Prosecutors: Many Bad Apples

The Daily Beast’s series of articles on prosecutors this summer was alarming. This summary gives a taste of the content:
“American prosecutors are powerful officials. They have the power to deprive people of their liberty, destroy their reputations, and even take away their lives. They have virtually unlimited discretion in how they exercise their powers.
And yet, they are essentially exempt from any outside supervision, oversight, or accountability. As a result, they can abuse their powers with impunity. And prosecutors do just that, with devastating consequences both for individual defendants (especially people of color 
and for the system as a whole.”

The system of electing prosecutors restricts their intake and makes it very difficult for ‘bad apples’ to be removed:
“Incumbent prosecutors win re-election 95 percent of the time …for the simple reason that they frequently run unopposed… It is easy to see why: challengers come from the same local pool of criminal attorneys. About 20 percent of challengers in contested elections for district attorney work in the prosecutor’s office and run against their boss. Most of the other challengers are local criminal defense lawyers who have to cooperate with the district attorney in plea bargaining or face him or her in court. In either case the costs of losing a race against a prosecutor are high.”

Prosecutors seeking re-election become more aggressive in court, abandoning fairness in favor of convictions. Voters tend to hear about little other than the prosecutor’s rate of convictions (easily manipulated by dropping charges or settling cases through plea bargaining); they do not learn whether the prosecutor is committed to justice. For instance, how many people wonder why D.A. Forrest Allgood, the prosecutor in both Willie’s cases, has a record of winning murder convictions for people who are later found to be innocent?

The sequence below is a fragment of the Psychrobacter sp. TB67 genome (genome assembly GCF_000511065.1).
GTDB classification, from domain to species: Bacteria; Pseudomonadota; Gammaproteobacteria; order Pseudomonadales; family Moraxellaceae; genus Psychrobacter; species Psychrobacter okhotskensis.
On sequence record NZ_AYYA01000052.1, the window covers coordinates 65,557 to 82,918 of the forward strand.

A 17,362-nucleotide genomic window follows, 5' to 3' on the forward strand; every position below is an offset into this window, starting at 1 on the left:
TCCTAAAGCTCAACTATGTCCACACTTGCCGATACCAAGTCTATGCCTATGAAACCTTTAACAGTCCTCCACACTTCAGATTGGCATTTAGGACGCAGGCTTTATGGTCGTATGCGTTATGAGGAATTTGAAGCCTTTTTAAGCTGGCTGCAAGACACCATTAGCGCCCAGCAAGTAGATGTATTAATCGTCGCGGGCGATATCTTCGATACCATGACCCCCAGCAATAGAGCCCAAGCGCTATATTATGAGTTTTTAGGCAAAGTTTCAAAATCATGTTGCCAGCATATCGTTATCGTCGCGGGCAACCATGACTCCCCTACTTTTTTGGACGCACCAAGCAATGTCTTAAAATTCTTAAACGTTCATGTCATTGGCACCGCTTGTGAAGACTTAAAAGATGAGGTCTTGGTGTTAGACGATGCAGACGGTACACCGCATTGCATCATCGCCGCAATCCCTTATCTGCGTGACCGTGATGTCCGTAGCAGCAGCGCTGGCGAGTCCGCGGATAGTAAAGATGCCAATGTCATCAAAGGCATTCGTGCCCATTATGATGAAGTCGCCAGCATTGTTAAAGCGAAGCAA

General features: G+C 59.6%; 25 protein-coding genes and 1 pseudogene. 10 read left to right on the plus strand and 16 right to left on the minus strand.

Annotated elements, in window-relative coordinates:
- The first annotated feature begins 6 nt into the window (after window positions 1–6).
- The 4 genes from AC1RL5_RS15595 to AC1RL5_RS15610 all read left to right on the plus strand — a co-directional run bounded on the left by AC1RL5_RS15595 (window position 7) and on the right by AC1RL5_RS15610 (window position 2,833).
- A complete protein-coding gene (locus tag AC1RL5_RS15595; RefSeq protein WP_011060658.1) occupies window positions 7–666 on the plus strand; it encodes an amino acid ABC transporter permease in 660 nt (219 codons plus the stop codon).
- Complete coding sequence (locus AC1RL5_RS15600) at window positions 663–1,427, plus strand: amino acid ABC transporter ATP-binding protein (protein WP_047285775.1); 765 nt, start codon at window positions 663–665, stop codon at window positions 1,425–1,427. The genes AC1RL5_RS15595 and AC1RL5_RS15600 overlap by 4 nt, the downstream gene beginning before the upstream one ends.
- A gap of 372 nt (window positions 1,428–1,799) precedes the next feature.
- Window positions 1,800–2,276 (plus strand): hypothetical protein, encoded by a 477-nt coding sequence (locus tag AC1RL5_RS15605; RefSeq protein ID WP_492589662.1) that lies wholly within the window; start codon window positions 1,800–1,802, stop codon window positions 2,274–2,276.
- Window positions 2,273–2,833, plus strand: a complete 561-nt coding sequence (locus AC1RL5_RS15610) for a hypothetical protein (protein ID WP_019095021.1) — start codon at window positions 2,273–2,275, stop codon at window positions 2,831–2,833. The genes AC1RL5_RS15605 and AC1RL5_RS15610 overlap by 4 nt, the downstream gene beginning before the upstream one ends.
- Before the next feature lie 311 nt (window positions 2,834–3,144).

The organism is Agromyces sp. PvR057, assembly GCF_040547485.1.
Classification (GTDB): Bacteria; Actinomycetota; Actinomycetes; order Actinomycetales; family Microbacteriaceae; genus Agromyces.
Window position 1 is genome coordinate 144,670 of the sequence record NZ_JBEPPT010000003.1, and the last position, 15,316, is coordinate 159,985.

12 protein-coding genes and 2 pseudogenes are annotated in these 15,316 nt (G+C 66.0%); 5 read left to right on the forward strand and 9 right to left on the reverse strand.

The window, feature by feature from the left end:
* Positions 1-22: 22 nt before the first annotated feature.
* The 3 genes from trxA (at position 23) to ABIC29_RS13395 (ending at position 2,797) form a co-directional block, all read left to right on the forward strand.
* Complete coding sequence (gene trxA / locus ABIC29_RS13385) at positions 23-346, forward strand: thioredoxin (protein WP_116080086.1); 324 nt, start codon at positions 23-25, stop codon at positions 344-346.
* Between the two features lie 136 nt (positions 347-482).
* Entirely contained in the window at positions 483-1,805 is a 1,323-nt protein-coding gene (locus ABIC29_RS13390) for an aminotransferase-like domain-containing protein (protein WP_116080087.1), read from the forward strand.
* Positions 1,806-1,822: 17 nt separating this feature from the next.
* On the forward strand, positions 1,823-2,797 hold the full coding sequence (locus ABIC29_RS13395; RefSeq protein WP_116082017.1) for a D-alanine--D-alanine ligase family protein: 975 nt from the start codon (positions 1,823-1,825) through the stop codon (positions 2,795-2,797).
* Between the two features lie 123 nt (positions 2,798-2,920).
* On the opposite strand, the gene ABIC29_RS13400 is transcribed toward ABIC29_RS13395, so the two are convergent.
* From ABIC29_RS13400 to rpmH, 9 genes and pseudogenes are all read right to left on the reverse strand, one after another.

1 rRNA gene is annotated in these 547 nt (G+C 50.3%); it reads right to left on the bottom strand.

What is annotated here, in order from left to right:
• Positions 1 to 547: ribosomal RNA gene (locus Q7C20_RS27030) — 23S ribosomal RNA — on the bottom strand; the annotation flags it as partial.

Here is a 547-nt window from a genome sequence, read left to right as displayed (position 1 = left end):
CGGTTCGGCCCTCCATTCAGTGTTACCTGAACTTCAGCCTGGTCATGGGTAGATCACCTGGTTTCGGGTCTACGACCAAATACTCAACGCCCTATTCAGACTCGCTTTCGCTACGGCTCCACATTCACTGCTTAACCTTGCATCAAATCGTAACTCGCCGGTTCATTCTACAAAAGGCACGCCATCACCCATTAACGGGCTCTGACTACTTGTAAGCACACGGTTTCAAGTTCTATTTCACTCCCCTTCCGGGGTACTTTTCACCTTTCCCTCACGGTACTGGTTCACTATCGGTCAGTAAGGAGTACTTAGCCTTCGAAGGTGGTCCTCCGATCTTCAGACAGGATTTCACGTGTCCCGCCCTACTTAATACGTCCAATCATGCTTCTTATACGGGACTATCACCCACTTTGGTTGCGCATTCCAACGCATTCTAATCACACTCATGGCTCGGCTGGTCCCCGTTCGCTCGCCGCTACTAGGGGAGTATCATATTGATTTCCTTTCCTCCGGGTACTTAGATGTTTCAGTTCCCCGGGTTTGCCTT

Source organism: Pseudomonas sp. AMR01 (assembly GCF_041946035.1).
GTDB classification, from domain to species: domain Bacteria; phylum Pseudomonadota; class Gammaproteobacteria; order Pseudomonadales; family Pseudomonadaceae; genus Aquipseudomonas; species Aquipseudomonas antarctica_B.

Earlier this year Allgood dropped charges for Willie’s 1993 case, following the key witness’s revelation that he was pressured into giving false testimony by officials, including Allgood himself.

In Willie’s remaining case, Allgood systematically dismissed African-American jurors for reasons that were not obstacles for white jurors, or for reasons such as reading magazines aimed at African-Americans.* The predominance of (racially biased and more punitive) white jurors statistically increased the chances of Willie receiving both a guilty verdict and a death sentence. 

During Willie’s trial Allgood built on the false testimony provided by the FBI hair expert: the prosecutor suggested to the jury that Willie was in the victim’s car. This was a critical element in the case (no other physical evidence directly placed Willie anywhere near the scene of the murders). Allgood bolstered the impact of this unwarranted suggestion by improperly calling Willie a monster.

Shocking though Allgood’s behavior is, the staggering truth is that he is far from alone. Judge Alex Kozinski has caused controversy by referring to an “epidemic” of prosecutors withholding evidence from the defense; but little has changed. And, as the Daily Beast points out,
“…prosecutors are hardly ever punished, even for egregious misconduct, like getting witnesses to lie, using fraudulent evidence, and hiding exculpatory evidence, because prosecutors are immune from being sued civilly.”

It is time for this to change.

 *There is even evidence that in Mississippi prosecutors’ training has included instruction as to how to disguise their ‘striking’ of black jurors (see the Equal Justice Initiative’s paper, Illegal Racial Discrimination: a Continuing Legacy, page 20).
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